The immune system in the gut of children with inflammatory bowel disease (IBD) has been mapped by researchers from Karolinska Institutet and Sachs' Children and Youth Hospital in Sweden. The findings, reported in Cell Reports Medicine, can be utilised to develop more tailored medicines.
We currently know very little about how the immune system works in children with IBD and how it varies in adults. Approximately 40 per cent of patients, including children and adults, do not respond to presently available therapies. It is therefore critical to uncover biomarkers that can both predict therapy response and aid in the discovery of novel therapeutic strategies.
"There is still no cure for inflammatory bowel disease such as Crohn's disease or ulcerative colitis, only symptomatic treatment," says Jenny Mjosberg, professor of tissue immunology at the Department of Medicine (Huddinge) at Karolinska Institutet. "IBD often first appears in early adulthood, sometimes in childhood. This study is a response to a clinical need to understand why the disease occurs and what happens in the gut in children with IBD."
Jenny Mjosberg has worked in close collaboration with colleagues at Sachs' Children and Youth Hospital and Karolinska University Hospital in Sweden to study the intestines of 25 children and eight adults with IBD, as well as ten children and eight adults without IBD. Researchers used flow cytometry and sophisticated single-cell technology, two relatively new techniques that enable the analysis of immune cells from the colon even on small biopsy samples.
The researchers found that pro-inflammatory cell types, such as innate lymphoid cells type 1 (ILC1) and cytotoxic cells, such as T cells and NK cells, were found to a greater extent in children with intestinal inflammation. But they also found that a particular subtype of protective cells - type 3 innate lymphoid cells (ILC3) - and tissue-resident T cells were present to a lesser degree in the intestinal mucosa of children with IBD.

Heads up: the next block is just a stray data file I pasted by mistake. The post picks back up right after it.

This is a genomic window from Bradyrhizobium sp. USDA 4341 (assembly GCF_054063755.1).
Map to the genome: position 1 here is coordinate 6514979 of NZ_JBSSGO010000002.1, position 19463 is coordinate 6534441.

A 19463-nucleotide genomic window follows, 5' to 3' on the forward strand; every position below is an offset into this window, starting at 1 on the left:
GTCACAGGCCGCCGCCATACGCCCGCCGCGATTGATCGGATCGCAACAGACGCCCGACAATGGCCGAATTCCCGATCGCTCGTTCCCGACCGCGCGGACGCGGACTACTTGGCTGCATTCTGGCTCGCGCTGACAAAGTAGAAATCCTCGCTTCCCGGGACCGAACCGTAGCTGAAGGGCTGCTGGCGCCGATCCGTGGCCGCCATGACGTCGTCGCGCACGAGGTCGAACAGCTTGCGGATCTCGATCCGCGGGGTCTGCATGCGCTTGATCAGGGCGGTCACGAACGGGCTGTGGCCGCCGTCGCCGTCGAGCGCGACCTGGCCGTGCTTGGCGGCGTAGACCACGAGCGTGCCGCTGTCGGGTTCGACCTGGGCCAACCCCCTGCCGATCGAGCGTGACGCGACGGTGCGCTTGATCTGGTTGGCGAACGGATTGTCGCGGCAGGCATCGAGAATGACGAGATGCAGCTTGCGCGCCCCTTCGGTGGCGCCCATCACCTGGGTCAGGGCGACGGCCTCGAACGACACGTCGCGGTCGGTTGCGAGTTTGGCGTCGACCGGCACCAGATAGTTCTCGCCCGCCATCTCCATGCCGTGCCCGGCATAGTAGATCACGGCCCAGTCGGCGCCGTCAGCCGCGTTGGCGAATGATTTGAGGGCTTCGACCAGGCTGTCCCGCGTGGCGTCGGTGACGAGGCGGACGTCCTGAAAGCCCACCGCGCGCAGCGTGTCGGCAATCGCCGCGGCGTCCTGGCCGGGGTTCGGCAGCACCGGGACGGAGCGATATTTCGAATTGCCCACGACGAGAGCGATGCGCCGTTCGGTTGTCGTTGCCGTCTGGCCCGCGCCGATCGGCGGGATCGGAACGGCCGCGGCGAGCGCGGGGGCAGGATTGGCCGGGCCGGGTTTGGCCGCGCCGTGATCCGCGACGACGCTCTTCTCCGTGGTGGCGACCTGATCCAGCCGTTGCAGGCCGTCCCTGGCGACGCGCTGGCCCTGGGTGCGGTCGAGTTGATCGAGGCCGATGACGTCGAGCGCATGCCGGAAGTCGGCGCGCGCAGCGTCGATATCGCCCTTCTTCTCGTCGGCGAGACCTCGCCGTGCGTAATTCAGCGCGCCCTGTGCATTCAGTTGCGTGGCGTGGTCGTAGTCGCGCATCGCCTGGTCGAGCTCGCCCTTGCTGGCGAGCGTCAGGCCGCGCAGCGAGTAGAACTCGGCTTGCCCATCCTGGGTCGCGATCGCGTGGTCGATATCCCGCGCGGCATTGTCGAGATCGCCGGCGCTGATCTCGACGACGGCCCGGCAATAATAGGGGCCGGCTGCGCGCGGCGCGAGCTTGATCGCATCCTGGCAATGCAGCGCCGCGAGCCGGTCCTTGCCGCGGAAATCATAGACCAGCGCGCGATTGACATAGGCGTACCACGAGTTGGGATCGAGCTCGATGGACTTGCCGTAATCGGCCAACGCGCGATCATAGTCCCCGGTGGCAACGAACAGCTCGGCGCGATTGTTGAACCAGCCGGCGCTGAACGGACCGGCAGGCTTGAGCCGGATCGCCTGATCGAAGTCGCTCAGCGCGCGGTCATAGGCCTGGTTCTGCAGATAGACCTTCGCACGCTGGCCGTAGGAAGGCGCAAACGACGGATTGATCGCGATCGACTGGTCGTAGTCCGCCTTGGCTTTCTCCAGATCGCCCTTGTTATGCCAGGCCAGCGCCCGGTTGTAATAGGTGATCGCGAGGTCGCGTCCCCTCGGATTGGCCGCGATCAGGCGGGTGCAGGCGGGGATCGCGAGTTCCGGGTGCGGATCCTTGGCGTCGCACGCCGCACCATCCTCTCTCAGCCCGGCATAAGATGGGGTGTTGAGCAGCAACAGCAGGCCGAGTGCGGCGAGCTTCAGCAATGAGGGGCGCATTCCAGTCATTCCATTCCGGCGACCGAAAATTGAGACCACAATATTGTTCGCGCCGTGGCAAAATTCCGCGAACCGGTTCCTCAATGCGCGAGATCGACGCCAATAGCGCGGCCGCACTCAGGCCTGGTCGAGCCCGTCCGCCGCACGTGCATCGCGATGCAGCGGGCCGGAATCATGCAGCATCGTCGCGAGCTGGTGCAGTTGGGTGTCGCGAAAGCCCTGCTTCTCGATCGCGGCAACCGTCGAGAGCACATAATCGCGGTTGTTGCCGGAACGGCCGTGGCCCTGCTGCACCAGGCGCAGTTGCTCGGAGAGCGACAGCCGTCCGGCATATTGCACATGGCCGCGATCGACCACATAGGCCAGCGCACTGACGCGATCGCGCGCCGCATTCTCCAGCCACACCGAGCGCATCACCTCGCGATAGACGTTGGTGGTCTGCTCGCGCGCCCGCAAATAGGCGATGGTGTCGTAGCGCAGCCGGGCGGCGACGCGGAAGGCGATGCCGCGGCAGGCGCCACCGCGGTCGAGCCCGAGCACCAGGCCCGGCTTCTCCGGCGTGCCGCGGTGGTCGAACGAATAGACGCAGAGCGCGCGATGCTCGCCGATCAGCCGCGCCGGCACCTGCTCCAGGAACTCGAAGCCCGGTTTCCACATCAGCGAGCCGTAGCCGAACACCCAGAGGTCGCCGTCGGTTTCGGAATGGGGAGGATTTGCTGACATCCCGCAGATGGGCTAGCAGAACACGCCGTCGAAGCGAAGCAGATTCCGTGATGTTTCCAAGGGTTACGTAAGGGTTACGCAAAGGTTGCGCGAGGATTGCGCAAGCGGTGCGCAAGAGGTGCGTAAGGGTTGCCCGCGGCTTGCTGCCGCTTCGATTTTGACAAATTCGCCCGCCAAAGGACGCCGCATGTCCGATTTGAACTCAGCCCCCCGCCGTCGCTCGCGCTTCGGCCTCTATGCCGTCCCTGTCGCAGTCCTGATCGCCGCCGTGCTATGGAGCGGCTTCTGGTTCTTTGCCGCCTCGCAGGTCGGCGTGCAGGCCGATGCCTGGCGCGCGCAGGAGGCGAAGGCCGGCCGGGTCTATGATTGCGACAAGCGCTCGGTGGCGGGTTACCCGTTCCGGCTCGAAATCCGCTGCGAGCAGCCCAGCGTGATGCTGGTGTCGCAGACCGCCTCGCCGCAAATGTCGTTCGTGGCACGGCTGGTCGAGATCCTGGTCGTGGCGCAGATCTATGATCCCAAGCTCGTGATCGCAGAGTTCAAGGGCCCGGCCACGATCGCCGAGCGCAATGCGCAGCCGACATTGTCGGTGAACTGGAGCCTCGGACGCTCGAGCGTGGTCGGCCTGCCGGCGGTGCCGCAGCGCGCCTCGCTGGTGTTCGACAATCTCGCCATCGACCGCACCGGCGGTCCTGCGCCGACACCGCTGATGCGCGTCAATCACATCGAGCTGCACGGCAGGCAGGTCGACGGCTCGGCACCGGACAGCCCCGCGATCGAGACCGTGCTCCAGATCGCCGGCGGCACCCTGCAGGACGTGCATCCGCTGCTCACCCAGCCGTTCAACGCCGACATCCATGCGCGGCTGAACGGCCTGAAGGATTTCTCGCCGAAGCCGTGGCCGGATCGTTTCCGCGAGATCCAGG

"Inflammation seems to be linked not only to aggressive cells that drive inflammation, but also to the loss of function in the cells that help maintain a healthy gut," says Mjosberg. "The treatments that are currently available only aim to suppress inflammation, but it can be just as important to strengthen the tissue-protecting component."
Children and young people with IBD are also a valuable group to study. They are easier to catch as they just presented with symptoms and thus have not undergone any form of treatment. In addition, they are usually otherwise healthy, are non-smokers and rarely have other confounding health factors. The hope is that the results from this study can be a piece of the puzzle in the development of new treatments.
"Collaborating on this type of basic clinical research is tremendously important," says Helena Rolandsdotter, senior consultant at Sachs' Children and Youth Hospital and researcher at the Department of Clinical Science and Education, Sodersjukhuset, at Karolinska Institutet. "Our knowledge of biologic drugs and why they work or don't work is still rather poor. Biomarkers are therefore very important. In the long run, we hope to see more individually tailored treatments. This study is a step in that direction." (ANI)